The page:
Federal prosecutors will not pursue the death penalty for Patrick Crusius, who was accused of fatally shooting nearly two dozen people at a West Texas Walmart in 2019. The US Department of Justice together with the federal court in El Paso released a one-sentence notice filed Tuesday, that they will not pursue capital punishment against the alleged shooter.
Patrick Crusius, 24, was charged with federal hare crimes, firearms violations, and capital murder. He was arrested after being accused of targeting Mexicans during the August 3 massacre. The incident killed 23 people and dozens were wounded. He pleaded not guilty during the state trial.
The decision of the Federal prosecutors was not explained in their court filing. The decision came weeks after Jaime Esparza took over as U.S. attorney for West Texas. He was the former district attorney in El Paso. When he was district attorney, Esparza said he would seek the death penalty in Crusius’ case. Esparza’s office sent a spokesman to question Justice Department in Washington, D.C but they declined to answer.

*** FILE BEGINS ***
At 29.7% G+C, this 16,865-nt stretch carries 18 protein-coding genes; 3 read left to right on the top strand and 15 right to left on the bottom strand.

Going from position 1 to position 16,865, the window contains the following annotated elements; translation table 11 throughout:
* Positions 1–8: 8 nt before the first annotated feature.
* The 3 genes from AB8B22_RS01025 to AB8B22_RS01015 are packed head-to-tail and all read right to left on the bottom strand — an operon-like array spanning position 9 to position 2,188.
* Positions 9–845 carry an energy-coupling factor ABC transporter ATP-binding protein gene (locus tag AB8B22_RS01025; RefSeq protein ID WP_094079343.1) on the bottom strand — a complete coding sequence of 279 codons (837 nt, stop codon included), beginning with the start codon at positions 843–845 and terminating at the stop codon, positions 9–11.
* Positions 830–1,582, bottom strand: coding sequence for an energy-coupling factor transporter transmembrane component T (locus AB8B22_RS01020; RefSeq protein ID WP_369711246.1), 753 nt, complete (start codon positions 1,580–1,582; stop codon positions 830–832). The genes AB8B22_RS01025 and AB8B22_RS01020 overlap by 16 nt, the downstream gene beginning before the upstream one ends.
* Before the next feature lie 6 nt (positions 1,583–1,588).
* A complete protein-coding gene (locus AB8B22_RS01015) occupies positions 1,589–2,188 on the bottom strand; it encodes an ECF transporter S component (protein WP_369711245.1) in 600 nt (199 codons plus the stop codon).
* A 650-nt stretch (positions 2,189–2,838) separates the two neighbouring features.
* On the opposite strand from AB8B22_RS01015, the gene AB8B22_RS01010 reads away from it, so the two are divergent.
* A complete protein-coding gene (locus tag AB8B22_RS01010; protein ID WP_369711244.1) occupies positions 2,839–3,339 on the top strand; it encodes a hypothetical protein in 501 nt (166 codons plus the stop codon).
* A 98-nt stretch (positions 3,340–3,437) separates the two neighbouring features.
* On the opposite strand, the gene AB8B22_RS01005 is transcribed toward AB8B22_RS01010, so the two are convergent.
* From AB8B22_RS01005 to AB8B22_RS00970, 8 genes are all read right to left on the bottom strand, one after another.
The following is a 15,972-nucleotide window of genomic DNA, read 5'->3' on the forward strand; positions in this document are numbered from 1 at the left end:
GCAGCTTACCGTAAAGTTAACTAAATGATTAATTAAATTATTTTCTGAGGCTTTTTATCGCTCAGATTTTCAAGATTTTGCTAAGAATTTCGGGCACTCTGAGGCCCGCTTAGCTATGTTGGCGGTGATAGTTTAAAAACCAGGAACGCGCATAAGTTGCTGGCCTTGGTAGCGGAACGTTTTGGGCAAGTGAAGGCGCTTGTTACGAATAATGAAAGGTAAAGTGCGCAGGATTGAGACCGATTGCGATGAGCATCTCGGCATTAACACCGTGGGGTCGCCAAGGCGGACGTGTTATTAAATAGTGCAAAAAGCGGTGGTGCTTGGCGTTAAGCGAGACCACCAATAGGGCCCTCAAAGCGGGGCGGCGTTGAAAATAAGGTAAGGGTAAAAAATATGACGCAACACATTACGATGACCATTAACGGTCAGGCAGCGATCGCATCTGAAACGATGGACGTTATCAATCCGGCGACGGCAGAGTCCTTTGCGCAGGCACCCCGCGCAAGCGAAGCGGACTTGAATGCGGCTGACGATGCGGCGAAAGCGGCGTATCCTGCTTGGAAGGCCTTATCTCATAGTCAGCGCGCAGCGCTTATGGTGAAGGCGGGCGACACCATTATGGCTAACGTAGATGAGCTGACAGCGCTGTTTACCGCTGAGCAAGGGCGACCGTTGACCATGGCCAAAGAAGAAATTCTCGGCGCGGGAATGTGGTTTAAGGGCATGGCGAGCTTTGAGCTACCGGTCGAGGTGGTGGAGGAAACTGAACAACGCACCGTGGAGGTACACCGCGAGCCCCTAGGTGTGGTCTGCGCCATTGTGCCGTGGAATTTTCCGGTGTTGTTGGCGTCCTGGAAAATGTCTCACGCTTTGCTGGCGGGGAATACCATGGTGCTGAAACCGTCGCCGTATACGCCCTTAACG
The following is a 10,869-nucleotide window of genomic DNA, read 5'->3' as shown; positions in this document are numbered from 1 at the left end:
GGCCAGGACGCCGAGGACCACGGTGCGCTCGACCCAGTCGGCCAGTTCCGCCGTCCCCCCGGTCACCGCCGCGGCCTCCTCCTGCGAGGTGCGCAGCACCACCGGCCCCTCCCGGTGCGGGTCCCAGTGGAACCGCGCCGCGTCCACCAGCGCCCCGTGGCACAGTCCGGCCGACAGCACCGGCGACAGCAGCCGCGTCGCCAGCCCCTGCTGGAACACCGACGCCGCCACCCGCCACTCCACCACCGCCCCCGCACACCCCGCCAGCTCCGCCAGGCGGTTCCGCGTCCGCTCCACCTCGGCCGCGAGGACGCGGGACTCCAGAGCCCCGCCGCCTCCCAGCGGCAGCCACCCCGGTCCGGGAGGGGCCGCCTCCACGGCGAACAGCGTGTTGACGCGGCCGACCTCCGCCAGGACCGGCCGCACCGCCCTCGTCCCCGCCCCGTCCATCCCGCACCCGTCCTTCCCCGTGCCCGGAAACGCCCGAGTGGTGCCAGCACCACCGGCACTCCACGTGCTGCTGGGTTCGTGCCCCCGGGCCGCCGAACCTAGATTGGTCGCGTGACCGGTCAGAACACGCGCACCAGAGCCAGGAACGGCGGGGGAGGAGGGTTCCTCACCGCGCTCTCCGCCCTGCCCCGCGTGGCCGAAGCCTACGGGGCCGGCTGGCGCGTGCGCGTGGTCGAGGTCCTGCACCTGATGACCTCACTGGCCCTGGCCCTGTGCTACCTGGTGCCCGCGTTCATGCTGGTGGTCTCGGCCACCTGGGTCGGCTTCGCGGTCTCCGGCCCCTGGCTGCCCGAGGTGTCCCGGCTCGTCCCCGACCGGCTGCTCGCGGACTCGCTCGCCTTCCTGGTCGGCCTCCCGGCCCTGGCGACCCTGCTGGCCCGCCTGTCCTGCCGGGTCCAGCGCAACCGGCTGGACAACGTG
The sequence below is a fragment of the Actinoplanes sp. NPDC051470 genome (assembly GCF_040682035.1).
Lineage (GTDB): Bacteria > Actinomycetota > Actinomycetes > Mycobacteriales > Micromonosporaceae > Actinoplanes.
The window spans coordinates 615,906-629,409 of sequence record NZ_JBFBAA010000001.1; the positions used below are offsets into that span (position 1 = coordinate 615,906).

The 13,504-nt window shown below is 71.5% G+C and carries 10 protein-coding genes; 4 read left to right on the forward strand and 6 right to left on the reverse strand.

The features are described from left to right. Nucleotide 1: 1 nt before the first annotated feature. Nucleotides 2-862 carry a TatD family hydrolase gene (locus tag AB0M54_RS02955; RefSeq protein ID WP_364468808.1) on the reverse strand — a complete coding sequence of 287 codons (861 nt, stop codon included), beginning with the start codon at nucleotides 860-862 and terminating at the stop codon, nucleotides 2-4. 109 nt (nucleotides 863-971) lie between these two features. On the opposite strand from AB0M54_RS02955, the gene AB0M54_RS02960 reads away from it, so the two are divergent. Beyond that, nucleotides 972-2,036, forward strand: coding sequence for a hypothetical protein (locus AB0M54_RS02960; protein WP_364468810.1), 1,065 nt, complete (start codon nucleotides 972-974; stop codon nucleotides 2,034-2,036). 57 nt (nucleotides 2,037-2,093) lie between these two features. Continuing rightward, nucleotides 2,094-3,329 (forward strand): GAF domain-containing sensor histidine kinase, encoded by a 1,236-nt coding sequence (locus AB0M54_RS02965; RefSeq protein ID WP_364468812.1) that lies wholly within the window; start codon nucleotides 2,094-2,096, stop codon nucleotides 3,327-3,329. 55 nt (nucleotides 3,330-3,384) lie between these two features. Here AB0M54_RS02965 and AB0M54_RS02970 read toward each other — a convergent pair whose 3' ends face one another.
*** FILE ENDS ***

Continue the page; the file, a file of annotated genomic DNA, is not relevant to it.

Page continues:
According to an arrest warrant, Crusius surrendered to police officers and admitted the crime saying he was the shooter and that he was targeting Mexicans.
The prosecutors’ decision has sent mixed signals on policies regarding the federal death penalty. President Joe Biden, during his presidential campaign, pledged to abolish the death penalty. He was the first president that openly opposed the death penalty.
Yvonne Rosales, the district attorney who had been leading the state case resigned last November due to being accused of incompetency involving hundreds of cases in El Paso which also slowed down the case against Crusius. Texas Gov. Greg Abbott appointed a new district attorney to “restore confidence” in the local criminal justice system.
It is not clear now when Crusius might face trial on state charges but his case is set for trial in federal court in January 2024.